Thursday, September 27, 2007

Blog Against Abuse: The Breaking of a Child

Today is the BlogCatalog Blog Against Abuse challenge. There are several ways I could approach this subject, and I have many of my own stories to tell, but the first person that came to mind was an old boyfriend of mine whom I’ll call Jarod.

Years ago, when I was going through one of the worst times in my life and had bronchitis six times in one year and finally came down with pneumonia, my doctor had the insight to ask me, “So, what’s going on in your life?” I told him. That’s when he kind of sighed and said, “It’s amazing to me how many people walk around every day silently suffering, while they desperately try and keep their lives and relationships above water.”

This was true about me at the time but it also painfully describes the entire life of Jarod - a really handsome, sexy, bright and talented, regular guy and business owner, who will probably never live a “normal” life, whatever the hell that is.

Jarod was three years old, and his brother 4 years old, when their father was in the service in Korea and their mother simply left them in the house, and never came back. There were no relatives to check in on or wonder about the boys. No aunts, uncles, grandparents. The boys were alone in the house for a week or more before neighbors looked into the windows and called CPS. Jarod remembers that dirty diapers weren’t an issue. He and his brother just took their diapers off. What he remembered the most was hunger. He and his brother took all the pillows off the couch so they could pile them up and stand on top of them to get the last of the food and drinks from the refrigerator. Ingenuity at an early age.

CPS contacted the boys’ father but he wasn’t interested in coming home from Korea. So Jarod and his brother were separated and placed in different foster families, where they were both beaten. When their father returned from his tour of duty, he married another woman, and now that he had a wife to take care of those pesky kids, he took his boys back home. Besides, he owned a restaurant now and he needed free labor. Their new step-mom sexually abused both boys at night, while they learned to flip burgers and wash dishes by day. The oldest boy left home as soon as he could. Jarod started hanging out with the Mexican guys at work and started dressing like them, while he dreamed that someday he would be as cool as Steve McQueen.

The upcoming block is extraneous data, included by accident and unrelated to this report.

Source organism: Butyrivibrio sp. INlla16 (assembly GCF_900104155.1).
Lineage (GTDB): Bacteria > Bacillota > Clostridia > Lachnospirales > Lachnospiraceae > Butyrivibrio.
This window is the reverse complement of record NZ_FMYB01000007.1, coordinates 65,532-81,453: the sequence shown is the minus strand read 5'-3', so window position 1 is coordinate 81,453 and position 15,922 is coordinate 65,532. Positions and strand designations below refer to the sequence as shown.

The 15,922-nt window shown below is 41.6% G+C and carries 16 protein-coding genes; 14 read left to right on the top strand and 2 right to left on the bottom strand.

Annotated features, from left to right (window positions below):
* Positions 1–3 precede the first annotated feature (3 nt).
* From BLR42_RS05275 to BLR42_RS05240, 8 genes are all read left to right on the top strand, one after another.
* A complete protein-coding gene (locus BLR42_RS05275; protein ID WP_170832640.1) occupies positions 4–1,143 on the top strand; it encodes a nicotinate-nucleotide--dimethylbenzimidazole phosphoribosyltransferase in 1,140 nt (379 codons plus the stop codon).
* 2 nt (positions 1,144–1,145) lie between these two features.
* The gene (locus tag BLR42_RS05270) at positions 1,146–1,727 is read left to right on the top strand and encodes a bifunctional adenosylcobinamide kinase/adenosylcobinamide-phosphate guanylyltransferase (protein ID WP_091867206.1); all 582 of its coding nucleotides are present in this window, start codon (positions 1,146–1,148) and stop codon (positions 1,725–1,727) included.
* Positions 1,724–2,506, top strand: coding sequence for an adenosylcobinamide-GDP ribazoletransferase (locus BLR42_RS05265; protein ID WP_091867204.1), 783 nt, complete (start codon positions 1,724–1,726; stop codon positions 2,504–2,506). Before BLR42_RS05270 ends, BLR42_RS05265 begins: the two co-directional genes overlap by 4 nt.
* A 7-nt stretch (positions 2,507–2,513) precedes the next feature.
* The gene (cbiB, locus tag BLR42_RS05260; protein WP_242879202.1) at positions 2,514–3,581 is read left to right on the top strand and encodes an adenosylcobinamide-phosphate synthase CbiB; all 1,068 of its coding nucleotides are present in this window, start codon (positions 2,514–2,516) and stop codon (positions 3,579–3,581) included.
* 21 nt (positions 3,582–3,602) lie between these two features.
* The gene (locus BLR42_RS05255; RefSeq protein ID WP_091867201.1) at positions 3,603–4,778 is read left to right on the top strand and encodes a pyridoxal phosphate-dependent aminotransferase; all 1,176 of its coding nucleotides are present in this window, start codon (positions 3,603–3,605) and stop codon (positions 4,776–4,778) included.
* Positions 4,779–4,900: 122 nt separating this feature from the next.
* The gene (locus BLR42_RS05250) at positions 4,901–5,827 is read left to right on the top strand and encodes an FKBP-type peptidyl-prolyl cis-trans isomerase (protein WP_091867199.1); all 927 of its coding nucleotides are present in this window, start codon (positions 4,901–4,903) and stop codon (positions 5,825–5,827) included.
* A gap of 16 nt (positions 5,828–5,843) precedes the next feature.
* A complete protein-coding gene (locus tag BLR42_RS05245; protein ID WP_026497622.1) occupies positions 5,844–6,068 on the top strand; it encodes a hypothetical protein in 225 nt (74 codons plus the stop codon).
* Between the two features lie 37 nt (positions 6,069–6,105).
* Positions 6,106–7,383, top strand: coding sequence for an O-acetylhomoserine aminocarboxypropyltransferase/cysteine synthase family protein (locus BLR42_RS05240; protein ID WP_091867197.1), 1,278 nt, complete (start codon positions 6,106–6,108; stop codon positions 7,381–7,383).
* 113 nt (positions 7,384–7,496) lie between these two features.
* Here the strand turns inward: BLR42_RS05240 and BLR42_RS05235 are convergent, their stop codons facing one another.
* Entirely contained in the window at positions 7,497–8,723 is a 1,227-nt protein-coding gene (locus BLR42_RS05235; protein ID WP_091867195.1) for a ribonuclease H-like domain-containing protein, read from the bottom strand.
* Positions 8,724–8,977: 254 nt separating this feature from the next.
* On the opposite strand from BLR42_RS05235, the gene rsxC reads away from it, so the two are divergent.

Jarod achieved mega-coolness. He went to barber school and became a hairdresser and in the early 70s he owned the hippest hair salon in town. He had trouble with relationships – not only with women, but with his business partners. He made lots of money, blew it on drugs, alcohol and partying, and lost everything eventually. When businesses or relationships weren’t working, he just walked out and left everything behind.

On the side, Jarod would buy older homes and live in them while he completely renovated them. I saw them all, and each became a fortress. He dug up lawns and plants and replaced them with concrete. He got rid of windows too. He called his renovation style modern. I think he was simply trying to build a safe place for himself. Inside, he’d have a mattress on the floor and closets and closets full of food and toilet paper. He had the money to buy furniture. He just never did.